By Jonathan Easley - 02/28/14 03:47 PM EST
Planned Parenthood's political arm announced a new Women are Watching campaign on Friday that, it said, could play a major role in the midterm fight for the Senate.
It plans to invest in U.S. Senate races in North Carolina, Montana and Alaska, and governors races in Florida, Texas and Pennsylvania.
The pro-abortion rights group has already released Webs ads in North Carolina and Texas, where Democratic gubernatorial candidate Wendy Davis shot to fame after filibustering an anti-abortion bill in the state legislature.
Davis is facing an uphill climb to win her race, however. She trails her challenger, Greg Abbott (R), by 11 points in the polls.
Republicans are growing more confident by the day that they can win a Senate majority in 2014 that would cripple President Obama’s last two years in office.
PPAF believes it can fight back the GOP charge, it said, by building on the “successful strategy that helped propel President Obama to victory in 2012 with a historic gender gap.”
“Our message to candidates that demean and dismiss women is clear: do so at your own peril,” Cecile Richards, the president of the Planned Parenthood Action Fund said in a statement.
“We know that women’s health is a winning issue and that no candidate will be able to win without a plurality of women,” Richards added.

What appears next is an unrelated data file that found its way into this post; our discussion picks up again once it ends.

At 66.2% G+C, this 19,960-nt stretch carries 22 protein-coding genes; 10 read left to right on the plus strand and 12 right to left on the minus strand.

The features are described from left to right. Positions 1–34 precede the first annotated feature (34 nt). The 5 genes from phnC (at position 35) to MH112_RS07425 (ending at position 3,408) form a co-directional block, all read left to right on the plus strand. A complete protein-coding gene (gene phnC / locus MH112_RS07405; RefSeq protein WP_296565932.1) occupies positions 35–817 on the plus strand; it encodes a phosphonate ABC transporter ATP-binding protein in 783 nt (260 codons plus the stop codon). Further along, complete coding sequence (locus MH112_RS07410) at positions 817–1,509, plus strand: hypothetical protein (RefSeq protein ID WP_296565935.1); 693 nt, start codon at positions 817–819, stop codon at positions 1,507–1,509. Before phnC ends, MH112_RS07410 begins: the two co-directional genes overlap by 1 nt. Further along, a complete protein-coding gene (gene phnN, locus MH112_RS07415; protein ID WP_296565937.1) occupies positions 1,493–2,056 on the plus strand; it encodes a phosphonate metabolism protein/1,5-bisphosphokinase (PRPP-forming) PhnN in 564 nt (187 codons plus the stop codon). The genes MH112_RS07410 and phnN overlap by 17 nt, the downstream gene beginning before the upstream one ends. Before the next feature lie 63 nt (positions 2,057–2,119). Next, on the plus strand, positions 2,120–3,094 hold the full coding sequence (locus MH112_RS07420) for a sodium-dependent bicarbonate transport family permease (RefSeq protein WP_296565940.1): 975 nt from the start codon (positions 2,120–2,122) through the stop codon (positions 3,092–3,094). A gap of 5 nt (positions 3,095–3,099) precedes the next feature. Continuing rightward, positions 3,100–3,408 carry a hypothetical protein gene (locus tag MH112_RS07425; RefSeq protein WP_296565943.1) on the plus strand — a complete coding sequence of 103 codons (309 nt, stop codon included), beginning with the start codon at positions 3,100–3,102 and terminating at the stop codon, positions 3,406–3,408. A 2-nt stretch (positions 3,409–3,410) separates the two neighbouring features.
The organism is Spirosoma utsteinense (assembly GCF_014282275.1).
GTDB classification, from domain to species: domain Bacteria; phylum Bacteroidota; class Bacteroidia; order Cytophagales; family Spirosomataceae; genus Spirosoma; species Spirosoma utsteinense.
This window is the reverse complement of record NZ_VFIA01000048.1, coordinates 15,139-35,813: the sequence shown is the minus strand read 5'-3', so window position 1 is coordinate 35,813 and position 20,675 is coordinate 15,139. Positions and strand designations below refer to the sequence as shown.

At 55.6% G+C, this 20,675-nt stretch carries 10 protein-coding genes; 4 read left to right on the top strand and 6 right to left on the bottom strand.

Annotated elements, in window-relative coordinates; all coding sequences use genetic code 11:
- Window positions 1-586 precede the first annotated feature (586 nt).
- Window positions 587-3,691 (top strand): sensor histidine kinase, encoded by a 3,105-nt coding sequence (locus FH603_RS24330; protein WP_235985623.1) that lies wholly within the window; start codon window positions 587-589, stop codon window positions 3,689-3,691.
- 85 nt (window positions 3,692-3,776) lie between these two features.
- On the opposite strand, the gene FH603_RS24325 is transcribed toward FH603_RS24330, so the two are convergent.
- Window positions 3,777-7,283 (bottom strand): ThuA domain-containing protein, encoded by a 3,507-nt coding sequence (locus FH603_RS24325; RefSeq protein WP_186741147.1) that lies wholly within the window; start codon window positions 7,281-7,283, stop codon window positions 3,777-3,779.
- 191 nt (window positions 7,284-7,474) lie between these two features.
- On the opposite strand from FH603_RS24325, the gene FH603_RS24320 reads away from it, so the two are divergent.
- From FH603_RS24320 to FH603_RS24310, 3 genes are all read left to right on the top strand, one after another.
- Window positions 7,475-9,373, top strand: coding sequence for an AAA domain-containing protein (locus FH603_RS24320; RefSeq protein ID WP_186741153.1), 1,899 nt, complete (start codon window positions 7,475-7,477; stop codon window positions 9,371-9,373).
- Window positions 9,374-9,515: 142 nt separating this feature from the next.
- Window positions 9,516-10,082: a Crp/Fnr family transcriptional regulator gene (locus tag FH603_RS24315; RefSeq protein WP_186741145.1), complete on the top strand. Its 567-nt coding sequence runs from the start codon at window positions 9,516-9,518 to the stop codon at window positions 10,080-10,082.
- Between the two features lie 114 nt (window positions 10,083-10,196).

In the 2012 election cycle, Democrats unexpectedly picked up seats in the House and Senate, thanks, in part, to a handful of weak Republican candidates who often found themselves in hot water for insensitive remarks about rape and birth control.
In addition, President Obama defeated Republican presidential candidate Mitt Romney by 11 points among women, the largest disparity on record.
Issues like birth control and abortion figure to play important roles again in 2014. Republican-led states are seeking to tighten restrictions on abortion, and the Obama administration is wrapped up in a number of lawsuits challenging the Affordable Care Act’s birth control mandate.
“As we see an unprecedented level of attacks on women’s health across the country, support for access to affordable birth control, Planned Parenthood’s preventive health care services, and access to safe and legal abortion have become a litmus test for many people when deciding who to vote for,” Richards said.